Have we become too connected?

I was at a presentation by GVTC last week where they were discussing the possibility of running fiber to the homes in Fair Oaks Ranch. See, many of the homes in the city are very spread out and it just hasn’t been cost effective for companies to provide better connectivity to the homes. The thing is, many influencial and well-to-do families live in Fair Oaks and many are grumbling.

At the presentation, GVTC had a picture of a home and they were discussing how much bandwidth a typical house might consume. They were estimating an average of six devices that are wirelessly connected. I started to count: 2 cell phones, 2 tablets, 5 computers, 2 printers, 4 repeaters, 2 game stations, 6 tvs, 2 watches, 5 door locks, 2 thermostats, 6 smoke detectors, 1 CO2 detector, 1 scale, 1 weather station, 1 pulse monitor, 2 keyboards, 2 mice, and a router. That’s almost 50 items connected either by WiFi or Bluetooth technology and I’m probably missing something.

The thing is that there isn’t any intelligence behind these connections.  All of these connections and, in reality, we are as unconnected as possible. Have we become too connected and is it getting quickly out of control. I have also considered things like a connected refrigerator, washer, and dryer, and getting the security system and pool controls connected as well. Where does it end and when do we start thinking about how connected we really are?

Consider social media. Today there are many avenues to leverage social media–channels if you will. People trying to leverage social media find it a bit overwhelming. Wala, Hootsuite is an example of trying to control all your social media via one hub. But the ways we communicate via social media really are limited.  The channels are finite, so it is easy to create a hub for it…well, easier.

How do we establish control of our connectivity in our house and at work. How do we make our lives more effective by leveraging a connection hub of sorts with all of our Bluetooth and WiFi connectivity? How do we build systems that effectively handle all the bandwidth associated with this connectivity? How do we protect ourselves in this uber-connected world? And how do we simply make sense of it all so when it breaks, it is easy to fix?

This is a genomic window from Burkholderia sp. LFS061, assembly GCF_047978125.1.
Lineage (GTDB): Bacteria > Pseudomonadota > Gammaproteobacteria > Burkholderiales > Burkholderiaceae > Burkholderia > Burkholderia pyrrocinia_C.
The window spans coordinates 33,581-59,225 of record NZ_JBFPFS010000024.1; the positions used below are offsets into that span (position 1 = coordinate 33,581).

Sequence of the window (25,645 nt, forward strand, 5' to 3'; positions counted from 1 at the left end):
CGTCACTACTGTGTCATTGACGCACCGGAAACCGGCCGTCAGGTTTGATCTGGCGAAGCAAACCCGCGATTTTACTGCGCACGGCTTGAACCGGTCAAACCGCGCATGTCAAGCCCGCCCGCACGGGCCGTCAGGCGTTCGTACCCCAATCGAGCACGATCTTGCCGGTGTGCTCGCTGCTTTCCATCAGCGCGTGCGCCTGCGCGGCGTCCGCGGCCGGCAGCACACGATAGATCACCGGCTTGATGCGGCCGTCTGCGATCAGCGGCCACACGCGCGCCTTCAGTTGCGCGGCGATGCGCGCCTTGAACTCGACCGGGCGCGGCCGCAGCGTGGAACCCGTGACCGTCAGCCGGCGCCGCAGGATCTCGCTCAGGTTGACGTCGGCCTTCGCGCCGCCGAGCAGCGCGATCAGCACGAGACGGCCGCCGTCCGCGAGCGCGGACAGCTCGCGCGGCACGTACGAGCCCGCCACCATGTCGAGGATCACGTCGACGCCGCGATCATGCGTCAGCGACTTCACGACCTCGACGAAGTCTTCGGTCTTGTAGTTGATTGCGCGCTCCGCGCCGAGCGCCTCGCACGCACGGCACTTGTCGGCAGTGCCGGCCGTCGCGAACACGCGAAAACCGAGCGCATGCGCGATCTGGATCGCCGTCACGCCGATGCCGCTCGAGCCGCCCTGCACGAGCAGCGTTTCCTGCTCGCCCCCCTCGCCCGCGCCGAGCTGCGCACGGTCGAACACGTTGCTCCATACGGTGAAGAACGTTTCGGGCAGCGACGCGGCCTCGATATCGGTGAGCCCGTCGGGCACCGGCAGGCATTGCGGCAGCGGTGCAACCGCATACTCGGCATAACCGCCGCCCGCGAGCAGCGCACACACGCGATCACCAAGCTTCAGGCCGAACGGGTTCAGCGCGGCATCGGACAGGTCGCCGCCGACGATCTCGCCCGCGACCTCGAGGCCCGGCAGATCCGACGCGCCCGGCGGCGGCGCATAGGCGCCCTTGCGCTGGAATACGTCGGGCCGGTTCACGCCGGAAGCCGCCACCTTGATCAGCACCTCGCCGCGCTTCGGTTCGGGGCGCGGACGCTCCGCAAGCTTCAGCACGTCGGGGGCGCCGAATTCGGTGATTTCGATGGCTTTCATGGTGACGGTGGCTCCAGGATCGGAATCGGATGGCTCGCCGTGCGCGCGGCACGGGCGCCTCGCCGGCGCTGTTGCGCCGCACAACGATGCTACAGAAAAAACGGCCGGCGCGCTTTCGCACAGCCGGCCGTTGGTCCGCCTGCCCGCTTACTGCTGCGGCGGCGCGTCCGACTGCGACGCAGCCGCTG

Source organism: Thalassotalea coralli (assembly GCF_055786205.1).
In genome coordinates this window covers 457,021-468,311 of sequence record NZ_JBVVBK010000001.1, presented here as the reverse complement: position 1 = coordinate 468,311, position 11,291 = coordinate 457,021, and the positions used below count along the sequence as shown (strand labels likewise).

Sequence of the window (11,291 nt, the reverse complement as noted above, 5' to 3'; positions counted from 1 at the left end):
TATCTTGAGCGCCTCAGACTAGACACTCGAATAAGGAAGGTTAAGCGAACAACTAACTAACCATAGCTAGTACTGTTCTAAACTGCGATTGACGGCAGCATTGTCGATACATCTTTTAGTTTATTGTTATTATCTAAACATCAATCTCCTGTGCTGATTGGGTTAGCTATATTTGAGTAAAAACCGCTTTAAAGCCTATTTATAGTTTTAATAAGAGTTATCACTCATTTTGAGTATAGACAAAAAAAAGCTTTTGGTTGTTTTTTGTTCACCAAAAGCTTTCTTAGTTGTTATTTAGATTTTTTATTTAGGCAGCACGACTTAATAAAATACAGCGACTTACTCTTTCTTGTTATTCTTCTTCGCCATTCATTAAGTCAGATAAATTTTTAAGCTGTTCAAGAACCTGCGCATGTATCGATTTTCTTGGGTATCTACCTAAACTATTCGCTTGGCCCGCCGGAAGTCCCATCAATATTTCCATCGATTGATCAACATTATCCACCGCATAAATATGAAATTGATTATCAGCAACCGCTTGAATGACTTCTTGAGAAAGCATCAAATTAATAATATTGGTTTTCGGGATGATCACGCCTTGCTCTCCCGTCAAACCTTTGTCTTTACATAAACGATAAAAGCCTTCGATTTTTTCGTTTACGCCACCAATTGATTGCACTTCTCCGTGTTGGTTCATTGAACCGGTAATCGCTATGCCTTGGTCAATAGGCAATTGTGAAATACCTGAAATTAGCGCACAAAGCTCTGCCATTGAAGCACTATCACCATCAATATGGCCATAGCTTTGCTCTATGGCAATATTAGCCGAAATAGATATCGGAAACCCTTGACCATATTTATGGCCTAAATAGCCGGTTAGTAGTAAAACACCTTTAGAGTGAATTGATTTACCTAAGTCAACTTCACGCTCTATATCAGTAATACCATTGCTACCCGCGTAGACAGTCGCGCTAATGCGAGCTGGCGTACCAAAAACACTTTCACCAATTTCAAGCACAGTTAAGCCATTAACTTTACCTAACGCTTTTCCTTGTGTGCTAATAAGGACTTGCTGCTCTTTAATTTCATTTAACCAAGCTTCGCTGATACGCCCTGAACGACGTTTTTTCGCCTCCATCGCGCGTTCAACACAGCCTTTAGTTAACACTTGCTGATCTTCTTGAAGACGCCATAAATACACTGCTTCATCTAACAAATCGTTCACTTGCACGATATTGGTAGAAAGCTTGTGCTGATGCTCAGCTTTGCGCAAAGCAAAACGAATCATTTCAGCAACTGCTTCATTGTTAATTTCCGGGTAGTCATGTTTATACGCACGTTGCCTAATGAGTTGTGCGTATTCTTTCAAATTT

Questions I pose the connected universe…

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About johnrknotts
John Knotts is a results-oriented business professional leader, manager, and supervisor with experience from the military, small business, several nonprofits, and is currently a management consultant. Working out of the San Antonio, Texas, he retired from the Air Force in July 2008 and worked with Booz Allen Hamilton from the end of October 2008 to December 2011. Now he is a Strategic Business Adviser with USAA. John leads large and small strategic transformations and has extensive experience in the areas of change management, strategic planning, process improvement, strategic communication and marketing, strategic human capital and resource management, education and training, facilitation, organizational design and development, modeling and simulation, financial and budget analysis, activity based costing and management, quality management, competitive sourcing and privatization, leadership development, and business development.

2 Responses to Have we become too connected?

  1. Kraig "Bear" Croft says:

    John, to me it has all just snuck up on us. I was complaining the other day to my daughter’s boyfriend, about how USAA wanted me to change some settings in my browser to use internet banking. I didn’t understand the directions. He works as a tech guy, an independent. He looked at my computer and said, “You are still running Windows 7?” Then he fixed it. The solution for me is to have him advise and fix the problems you discuss above.

    Currently, I have enough bandwidth for applications I have. I’m more interested in music streaming, I may have to figure out how to get more, but would need to switch from ATT to something that is faster.

    By-the-way, what should I do with all the boxes of routers, wires, monitors, and crap in the closet?

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